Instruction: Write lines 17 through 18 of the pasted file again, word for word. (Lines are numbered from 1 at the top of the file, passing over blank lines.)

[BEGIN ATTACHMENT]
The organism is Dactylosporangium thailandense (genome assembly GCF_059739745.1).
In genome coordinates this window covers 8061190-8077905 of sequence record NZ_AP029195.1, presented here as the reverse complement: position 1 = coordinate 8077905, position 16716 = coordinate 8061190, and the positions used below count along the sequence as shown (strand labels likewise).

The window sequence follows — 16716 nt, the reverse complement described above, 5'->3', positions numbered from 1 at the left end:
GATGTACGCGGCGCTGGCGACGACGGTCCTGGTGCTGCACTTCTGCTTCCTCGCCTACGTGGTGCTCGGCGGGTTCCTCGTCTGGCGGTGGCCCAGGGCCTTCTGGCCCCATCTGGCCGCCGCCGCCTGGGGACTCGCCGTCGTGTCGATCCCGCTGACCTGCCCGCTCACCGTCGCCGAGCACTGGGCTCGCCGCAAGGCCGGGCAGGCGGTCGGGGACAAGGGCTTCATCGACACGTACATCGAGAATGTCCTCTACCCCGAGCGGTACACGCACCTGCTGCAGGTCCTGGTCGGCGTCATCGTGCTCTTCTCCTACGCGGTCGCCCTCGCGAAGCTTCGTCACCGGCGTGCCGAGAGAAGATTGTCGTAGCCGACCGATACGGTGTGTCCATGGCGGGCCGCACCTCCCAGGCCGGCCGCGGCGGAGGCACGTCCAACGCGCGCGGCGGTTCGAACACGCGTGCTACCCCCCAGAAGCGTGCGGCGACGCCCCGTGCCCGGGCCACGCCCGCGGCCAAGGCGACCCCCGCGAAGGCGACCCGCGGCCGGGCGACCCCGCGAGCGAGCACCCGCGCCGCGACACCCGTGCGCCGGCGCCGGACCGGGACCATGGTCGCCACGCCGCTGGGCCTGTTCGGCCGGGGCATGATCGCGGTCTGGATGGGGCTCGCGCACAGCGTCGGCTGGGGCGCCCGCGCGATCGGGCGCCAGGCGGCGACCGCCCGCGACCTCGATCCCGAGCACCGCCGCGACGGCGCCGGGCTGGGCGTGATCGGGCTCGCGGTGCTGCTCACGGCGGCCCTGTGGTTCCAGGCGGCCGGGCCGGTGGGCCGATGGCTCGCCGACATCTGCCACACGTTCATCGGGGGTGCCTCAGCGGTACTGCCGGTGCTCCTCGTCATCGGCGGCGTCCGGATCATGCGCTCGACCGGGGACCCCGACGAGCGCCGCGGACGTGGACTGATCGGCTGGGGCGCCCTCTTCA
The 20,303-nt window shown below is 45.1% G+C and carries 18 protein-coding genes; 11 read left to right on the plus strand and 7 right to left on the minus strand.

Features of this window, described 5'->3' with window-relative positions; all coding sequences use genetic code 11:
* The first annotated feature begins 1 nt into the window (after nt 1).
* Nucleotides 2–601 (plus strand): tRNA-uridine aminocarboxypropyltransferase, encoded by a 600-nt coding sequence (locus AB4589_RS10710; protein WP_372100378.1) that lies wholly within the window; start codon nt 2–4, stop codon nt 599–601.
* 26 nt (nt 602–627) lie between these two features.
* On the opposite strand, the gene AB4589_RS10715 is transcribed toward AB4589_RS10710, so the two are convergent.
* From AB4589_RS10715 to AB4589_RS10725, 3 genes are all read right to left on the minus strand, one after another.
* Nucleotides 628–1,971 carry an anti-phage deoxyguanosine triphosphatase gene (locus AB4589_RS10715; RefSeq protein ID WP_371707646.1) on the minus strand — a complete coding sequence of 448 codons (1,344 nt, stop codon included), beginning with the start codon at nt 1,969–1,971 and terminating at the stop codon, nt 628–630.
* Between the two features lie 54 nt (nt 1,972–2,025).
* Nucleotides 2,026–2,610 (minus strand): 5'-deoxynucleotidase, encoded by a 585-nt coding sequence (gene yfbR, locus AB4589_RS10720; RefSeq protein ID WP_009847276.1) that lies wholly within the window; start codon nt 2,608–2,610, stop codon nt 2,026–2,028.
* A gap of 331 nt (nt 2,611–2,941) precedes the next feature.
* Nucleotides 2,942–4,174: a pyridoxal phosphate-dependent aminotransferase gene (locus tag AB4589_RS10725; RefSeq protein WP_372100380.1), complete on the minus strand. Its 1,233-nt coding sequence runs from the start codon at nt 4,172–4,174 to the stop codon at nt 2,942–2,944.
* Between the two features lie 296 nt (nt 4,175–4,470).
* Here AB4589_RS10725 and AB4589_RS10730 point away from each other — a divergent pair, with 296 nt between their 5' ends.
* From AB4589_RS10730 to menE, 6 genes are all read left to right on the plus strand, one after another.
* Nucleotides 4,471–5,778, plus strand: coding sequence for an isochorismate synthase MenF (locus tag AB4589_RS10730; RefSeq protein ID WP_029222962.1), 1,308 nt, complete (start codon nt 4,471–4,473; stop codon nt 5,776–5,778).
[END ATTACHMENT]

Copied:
* Between the two features lie 296 nt (nt 4,175–4,470).
* Here AB4589_RS10725 and AB4589_RS10730 point away from each other — a divergent pair, with 296 nt between their 5' ends.